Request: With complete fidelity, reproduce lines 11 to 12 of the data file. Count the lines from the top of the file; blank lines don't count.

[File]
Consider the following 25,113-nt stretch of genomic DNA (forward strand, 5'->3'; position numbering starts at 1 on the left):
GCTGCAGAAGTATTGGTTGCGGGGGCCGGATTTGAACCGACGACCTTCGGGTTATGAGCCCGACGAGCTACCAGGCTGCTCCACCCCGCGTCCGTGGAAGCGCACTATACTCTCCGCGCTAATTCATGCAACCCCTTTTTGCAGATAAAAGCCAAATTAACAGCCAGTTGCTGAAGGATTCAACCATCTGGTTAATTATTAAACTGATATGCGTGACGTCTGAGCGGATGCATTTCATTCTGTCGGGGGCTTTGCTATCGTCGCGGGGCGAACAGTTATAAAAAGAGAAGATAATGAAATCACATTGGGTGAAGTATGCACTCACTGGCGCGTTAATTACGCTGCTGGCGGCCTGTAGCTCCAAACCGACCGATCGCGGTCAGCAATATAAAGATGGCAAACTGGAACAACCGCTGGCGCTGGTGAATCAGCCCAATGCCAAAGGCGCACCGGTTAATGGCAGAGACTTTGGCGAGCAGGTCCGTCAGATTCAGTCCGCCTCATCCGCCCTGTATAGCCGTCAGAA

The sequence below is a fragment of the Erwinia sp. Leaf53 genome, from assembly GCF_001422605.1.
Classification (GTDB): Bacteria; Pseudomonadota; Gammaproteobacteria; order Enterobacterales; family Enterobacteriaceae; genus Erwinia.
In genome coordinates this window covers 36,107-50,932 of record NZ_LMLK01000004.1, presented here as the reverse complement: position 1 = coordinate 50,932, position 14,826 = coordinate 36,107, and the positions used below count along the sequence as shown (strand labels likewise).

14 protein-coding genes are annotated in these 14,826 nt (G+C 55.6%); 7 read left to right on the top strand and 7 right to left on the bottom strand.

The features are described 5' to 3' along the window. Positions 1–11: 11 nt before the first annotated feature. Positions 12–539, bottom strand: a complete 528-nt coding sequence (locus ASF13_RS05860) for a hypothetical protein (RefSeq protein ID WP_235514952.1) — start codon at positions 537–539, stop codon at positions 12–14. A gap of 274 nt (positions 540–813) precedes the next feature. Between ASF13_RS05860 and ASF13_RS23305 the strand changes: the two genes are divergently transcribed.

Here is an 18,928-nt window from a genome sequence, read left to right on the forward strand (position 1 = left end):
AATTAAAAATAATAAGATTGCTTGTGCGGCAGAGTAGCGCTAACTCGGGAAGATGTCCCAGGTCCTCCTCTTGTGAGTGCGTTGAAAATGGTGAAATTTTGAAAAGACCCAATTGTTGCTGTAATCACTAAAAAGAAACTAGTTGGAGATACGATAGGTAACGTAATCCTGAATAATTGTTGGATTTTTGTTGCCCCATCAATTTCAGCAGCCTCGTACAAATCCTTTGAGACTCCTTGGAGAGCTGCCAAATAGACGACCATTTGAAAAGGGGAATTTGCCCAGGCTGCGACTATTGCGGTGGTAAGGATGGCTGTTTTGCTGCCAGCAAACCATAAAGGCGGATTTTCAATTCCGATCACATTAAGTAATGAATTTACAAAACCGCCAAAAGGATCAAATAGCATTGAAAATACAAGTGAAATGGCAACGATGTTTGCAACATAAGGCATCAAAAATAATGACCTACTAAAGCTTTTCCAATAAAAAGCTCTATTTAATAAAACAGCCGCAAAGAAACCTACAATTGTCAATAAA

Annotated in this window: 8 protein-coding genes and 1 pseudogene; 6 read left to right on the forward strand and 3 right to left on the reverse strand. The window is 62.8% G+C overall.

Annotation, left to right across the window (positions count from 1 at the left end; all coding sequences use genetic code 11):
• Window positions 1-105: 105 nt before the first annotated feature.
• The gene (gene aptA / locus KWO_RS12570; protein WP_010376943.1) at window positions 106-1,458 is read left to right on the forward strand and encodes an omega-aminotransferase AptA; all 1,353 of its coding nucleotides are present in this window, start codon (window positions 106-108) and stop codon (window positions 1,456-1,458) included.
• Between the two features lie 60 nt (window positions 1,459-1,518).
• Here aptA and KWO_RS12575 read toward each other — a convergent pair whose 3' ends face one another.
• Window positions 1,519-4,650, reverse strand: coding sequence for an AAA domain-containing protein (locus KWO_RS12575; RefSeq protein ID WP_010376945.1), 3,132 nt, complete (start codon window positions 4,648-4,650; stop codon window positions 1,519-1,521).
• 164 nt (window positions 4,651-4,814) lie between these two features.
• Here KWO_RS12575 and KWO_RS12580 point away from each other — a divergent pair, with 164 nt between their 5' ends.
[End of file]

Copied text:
Annotation, left to right across the window (positions count from 1 at the left end; all coding sequences use genetic code 11):
• Window positions 1-105: 105 nt before the first annotated feature.